• Louis Gardner said 1 year, 1 month ago:

    Excellent David !!!!
    I’ll be following along for sure………………………

  • david leigh-smith said 1 year, 1 month ago:

    Louis, I’d expect nothing more from a ‘Pacific’ guy.

  • david leigh-smith said 1 year, 1 month ago:

    So setting out on this project I said to myself, “what I need right now is a nice, easy, relaxing build”. But we are modelers, no? So I found the other voice in my head (you know the one) whispering, “easy is for the nursing home when you can make an airfix 1/72 spitfire every day and not remember the one you build yesterday”. With the Midway build nearing an end and Louis’s ‘Cat Theme’ inspiring me, I’ve decided to expand on my original idea a little (more of that in a moment).
    Staying with the theme of an ‘Essex’ diorama, I have some progress with the two cats…

    And as you do, I just had to lose myself in the research element of the build. I ordered this book, ‘Return to ‘Midway’ and it is a great read and a terrific tribute particularly to the 141 men who lost their lives with the sinking of the Yorktown on 7th June, 1942 at the battle of Midway. Ballard set out to find the iconic ships that were lost (both American and Japanese) and as a (sometimes) professional diver, the images of these grave ships in their final resting places really resonate with me, both haunting and timeless.

    I managed some plumbing on the Pratt &Whitneys. It’s an interesting thing changing scales and getting out of your comfort zone. I’m really enjoying the change much more than I thought I would and I can see how switching scales can really enhance your skill set.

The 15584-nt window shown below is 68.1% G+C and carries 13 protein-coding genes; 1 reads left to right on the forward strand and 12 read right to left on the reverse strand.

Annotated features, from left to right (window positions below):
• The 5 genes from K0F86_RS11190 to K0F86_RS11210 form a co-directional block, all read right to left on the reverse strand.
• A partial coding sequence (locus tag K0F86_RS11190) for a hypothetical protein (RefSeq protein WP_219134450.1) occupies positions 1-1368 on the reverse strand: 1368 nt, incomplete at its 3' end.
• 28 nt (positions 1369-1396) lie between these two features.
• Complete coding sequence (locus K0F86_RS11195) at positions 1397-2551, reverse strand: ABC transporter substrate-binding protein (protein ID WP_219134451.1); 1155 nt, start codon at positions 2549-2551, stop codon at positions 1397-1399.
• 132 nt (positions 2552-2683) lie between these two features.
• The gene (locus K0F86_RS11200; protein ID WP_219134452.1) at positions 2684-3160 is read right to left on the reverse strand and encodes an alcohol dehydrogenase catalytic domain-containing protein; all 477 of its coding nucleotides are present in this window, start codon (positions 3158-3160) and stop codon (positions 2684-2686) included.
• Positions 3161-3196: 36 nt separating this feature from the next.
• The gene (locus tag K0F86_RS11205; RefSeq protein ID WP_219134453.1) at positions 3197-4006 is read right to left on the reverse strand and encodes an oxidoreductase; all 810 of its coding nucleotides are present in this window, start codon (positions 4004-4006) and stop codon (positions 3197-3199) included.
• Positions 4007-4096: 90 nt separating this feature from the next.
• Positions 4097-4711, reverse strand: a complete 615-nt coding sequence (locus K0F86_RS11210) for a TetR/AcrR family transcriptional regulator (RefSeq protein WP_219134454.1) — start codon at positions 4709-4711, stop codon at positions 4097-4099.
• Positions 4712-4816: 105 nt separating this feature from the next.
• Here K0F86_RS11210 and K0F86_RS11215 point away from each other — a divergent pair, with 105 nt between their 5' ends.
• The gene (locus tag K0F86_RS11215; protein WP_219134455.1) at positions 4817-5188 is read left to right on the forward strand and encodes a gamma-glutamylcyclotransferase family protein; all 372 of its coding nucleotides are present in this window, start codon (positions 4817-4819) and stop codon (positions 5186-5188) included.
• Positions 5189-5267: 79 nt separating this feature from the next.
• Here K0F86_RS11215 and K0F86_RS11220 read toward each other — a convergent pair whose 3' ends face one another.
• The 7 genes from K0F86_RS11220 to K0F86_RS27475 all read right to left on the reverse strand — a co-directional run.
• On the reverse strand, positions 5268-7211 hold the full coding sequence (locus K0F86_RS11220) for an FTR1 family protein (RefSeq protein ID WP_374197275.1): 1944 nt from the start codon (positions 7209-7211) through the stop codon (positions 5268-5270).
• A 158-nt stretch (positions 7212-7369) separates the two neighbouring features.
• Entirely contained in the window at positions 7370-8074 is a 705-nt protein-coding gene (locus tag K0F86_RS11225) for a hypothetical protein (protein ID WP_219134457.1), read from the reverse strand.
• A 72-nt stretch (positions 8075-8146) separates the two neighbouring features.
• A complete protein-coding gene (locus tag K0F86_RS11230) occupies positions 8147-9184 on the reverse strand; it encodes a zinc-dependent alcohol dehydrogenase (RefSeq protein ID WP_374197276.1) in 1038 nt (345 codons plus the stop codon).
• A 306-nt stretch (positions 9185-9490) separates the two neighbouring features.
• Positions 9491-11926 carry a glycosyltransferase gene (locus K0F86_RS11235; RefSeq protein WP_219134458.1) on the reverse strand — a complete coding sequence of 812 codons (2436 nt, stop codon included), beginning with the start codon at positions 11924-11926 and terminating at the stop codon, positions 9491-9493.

Although there are flaws with both of these Hellcats (and boy, does that HobbyBoss have flaws) I am enjoying how completing the two simultaneously highlights their different engineering and approaches. My plan is to have the HobbyBoss with its wings folded to cover its worst excesses (namely the insanely oversized cockpit and subsequent fuselage width problem).
    I found an Eduard WW2 1/48 ‘Carrier base’ and couldn’t resist it. Of course, this inevitably led to more purchases, including a great little Tamiya kit with a tug and some pilots.

    Thanks for looking, and happy building.

    2 additional images. Click to enlarge.

  • david leigh-smith said 1 year, 1 month ago:

    This morning took advantage of a quiet Sunday morning (oh the joy, I woke at 05:20 thinking it was a work day) and did some work on the cats. The sun is shining, the birds are singing, and there’s a whole day ahead; cooking, model making, messing around with the kids, and a nice glass of something cold at five bells!